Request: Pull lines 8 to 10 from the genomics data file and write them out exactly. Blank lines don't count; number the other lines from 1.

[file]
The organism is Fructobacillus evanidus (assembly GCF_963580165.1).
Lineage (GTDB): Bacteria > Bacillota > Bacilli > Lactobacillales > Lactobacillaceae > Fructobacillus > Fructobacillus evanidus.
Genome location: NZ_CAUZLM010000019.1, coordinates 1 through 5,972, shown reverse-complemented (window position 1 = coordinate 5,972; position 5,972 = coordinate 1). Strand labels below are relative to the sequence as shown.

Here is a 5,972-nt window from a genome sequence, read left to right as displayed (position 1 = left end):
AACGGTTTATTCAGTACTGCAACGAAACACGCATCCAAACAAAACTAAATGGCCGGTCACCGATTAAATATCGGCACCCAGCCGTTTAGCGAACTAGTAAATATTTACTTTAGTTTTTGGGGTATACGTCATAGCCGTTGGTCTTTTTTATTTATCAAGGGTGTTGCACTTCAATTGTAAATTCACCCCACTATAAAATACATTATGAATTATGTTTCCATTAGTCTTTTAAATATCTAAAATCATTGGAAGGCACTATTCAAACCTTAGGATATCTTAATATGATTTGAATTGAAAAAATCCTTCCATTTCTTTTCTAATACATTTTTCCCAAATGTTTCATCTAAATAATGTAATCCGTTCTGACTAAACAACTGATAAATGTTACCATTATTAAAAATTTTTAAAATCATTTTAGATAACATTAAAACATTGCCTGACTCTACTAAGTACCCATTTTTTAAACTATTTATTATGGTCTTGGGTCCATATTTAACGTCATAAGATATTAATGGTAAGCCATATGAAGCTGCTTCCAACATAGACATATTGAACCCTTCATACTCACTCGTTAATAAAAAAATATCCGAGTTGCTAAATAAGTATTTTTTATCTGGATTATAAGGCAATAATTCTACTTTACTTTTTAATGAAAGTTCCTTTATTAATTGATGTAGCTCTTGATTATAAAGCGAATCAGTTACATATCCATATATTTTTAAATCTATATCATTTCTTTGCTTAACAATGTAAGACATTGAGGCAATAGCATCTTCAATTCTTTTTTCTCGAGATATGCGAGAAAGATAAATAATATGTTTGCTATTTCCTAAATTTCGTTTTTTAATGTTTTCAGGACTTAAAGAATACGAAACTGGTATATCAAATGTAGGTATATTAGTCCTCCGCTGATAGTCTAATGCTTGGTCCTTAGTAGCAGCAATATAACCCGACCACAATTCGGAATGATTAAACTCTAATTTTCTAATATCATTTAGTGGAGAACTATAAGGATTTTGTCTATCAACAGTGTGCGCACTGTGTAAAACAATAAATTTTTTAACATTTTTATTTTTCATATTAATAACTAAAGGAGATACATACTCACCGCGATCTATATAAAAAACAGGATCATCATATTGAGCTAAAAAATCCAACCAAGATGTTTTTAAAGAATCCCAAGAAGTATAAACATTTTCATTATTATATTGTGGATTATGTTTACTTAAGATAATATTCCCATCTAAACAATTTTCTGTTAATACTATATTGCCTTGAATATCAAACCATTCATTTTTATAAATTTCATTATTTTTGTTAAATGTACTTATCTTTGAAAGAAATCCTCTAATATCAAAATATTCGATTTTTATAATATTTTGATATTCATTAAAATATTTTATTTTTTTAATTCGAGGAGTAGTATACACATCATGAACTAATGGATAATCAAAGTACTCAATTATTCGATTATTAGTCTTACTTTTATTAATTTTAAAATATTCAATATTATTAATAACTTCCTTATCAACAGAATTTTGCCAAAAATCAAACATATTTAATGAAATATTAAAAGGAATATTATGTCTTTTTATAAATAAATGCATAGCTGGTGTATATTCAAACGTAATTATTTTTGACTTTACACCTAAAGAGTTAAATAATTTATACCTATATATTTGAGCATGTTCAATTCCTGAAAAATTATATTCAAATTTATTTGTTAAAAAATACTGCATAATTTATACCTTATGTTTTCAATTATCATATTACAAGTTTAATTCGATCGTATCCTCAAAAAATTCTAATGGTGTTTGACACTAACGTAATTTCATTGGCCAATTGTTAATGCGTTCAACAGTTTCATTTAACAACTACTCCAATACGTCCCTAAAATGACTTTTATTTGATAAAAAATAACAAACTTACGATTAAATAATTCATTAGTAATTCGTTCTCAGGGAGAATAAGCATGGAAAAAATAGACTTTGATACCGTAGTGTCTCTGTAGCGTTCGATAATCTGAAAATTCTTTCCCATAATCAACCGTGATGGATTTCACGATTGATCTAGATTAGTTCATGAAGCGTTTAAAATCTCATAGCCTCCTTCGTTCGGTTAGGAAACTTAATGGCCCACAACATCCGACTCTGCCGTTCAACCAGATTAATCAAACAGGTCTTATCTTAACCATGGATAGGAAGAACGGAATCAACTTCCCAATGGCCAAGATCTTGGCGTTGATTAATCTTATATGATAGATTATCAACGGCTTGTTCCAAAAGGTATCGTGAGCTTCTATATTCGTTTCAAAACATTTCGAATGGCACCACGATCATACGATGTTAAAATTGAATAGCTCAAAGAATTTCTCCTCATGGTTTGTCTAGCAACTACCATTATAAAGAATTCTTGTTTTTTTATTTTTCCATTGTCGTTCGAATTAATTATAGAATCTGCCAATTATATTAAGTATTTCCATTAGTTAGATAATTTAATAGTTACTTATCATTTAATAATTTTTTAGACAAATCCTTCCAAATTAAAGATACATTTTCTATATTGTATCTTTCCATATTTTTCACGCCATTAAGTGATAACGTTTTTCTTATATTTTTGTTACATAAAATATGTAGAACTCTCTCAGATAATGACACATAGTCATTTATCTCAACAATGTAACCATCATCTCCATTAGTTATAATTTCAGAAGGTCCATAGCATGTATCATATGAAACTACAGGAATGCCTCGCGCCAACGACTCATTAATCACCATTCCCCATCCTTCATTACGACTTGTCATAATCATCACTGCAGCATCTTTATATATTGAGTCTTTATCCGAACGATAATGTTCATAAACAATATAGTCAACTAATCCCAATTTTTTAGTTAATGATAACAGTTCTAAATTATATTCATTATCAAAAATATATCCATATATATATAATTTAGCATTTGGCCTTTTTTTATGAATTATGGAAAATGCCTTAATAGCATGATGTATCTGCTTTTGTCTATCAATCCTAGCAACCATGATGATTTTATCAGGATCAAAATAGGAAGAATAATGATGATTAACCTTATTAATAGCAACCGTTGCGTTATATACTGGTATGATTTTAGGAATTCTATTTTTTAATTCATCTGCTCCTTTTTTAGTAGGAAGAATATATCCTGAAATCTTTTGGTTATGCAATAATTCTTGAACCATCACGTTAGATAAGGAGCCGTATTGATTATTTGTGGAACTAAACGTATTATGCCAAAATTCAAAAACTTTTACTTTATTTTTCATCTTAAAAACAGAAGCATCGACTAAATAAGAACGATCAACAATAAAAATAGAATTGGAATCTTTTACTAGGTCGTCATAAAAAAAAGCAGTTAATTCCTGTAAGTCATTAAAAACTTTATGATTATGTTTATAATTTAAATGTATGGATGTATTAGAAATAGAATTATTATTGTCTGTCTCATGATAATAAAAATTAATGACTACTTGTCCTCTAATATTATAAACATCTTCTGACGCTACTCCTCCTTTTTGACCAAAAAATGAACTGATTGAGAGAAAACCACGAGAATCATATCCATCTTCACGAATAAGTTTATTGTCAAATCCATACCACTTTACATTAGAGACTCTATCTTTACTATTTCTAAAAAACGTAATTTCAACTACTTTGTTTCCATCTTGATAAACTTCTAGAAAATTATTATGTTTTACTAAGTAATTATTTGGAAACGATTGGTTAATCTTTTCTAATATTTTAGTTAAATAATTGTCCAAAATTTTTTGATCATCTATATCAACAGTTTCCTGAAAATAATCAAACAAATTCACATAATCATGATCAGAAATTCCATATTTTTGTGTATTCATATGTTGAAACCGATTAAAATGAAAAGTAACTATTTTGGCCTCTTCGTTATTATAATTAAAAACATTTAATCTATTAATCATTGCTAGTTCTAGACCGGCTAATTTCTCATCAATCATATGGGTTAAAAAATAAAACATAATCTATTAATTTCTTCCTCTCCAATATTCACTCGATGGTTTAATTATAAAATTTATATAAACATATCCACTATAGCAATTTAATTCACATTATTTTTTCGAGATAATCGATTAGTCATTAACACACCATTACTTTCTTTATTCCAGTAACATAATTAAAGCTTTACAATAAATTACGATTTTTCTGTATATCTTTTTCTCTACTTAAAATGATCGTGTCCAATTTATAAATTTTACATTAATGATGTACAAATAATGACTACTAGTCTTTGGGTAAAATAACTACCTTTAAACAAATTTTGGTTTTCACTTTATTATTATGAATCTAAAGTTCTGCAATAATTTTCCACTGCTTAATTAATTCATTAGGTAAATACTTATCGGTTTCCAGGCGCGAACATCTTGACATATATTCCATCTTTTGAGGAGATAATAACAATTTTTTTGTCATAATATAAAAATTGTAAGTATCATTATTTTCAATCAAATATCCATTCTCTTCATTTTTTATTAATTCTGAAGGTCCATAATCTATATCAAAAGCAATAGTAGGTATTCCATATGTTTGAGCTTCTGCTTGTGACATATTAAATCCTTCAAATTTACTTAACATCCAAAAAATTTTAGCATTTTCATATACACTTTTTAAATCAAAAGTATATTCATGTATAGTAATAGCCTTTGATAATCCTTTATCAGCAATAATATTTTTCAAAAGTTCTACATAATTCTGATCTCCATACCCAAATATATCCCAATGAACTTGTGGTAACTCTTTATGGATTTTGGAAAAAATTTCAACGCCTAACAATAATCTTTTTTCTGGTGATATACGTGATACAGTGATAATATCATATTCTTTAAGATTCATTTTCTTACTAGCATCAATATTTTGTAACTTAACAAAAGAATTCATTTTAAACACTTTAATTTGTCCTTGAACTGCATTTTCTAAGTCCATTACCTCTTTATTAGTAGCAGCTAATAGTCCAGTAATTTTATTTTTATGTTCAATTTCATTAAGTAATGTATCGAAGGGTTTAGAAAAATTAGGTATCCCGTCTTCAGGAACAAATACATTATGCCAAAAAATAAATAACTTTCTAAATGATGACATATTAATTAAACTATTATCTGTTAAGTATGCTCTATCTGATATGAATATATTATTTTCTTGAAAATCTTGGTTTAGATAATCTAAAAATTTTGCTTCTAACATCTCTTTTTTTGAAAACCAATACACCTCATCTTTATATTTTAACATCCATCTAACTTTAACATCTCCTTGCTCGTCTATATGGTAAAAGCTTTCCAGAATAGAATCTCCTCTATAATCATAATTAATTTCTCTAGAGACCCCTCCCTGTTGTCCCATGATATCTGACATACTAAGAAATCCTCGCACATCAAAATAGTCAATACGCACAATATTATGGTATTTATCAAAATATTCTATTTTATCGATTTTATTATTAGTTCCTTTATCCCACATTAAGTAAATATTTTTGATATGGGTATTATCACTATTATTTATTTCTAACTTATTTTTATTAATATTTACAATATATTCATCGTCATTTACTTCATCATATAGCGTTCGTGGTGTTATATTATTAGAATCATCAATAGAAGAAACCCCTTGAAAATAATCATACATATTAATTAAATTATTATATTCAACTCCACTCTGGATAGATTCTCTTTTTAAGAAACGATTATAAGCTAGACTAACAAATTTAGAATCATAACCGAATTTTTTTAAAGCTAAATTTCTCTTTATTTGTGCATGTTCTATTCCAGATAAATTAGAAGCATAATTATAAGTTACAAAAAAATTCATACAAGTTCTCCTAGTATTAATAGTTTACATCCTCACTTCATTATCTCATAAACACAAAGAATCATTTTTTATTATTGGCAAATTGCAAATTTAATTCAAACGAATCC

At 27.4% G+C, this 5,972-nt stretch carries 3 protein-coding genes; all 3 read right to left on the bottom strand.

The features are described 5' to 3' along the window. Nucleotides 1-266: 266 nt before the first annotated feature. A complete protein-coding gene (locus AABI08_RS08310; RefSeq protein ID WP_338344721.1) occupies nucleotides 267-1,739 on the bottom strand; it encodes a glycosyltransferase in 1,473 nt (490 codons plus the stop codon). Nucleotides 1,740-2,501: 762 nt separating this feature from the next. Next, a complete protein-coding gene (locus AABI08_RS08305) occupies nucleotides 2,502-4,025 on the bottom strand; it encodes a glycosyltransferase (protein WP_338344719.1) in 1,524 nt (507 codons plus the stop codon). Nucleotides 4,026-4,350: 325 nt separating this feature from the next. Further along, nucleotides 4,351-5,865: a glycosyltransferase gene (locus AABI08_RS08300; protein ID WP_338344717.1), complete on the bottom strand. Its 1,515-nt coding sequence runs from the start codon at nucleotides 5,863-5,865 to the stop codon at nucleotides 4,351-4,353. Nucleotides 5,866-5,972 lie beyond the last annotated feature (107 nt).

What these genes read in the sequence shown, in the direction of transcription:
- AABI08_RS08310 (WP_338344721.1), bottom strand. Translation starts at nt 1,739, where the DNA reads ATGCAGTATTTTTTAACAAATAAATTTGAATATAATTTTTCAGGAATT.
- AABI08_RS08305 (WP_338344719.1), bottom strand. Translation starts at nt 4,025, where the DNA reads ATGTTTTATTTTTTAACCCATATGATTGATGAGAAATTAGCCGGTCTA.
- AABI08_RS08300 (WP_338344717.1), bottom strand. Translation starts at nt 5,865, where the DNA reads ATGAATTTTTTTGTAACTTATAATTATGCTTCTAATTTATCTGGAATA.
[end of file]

What these genes read in the sequence shown, in the direction of transcription:
- AABI08_RS08310 (WP_338344721.1), bottom strand. Translation starts at nt 1,739, where the DNA reads ATGCAGTATTTTTTAACAAATAAATTTGAATATAATTTTTCAGGAATT.
- AABI08_RS08305 (WP_338344719.1), bottom strand. Translation starts at nt 4,025, where the DNA reads ATGTTTTATTTTTTAACCCATATGATTGATGAGAAATTAGCCGGTCTA.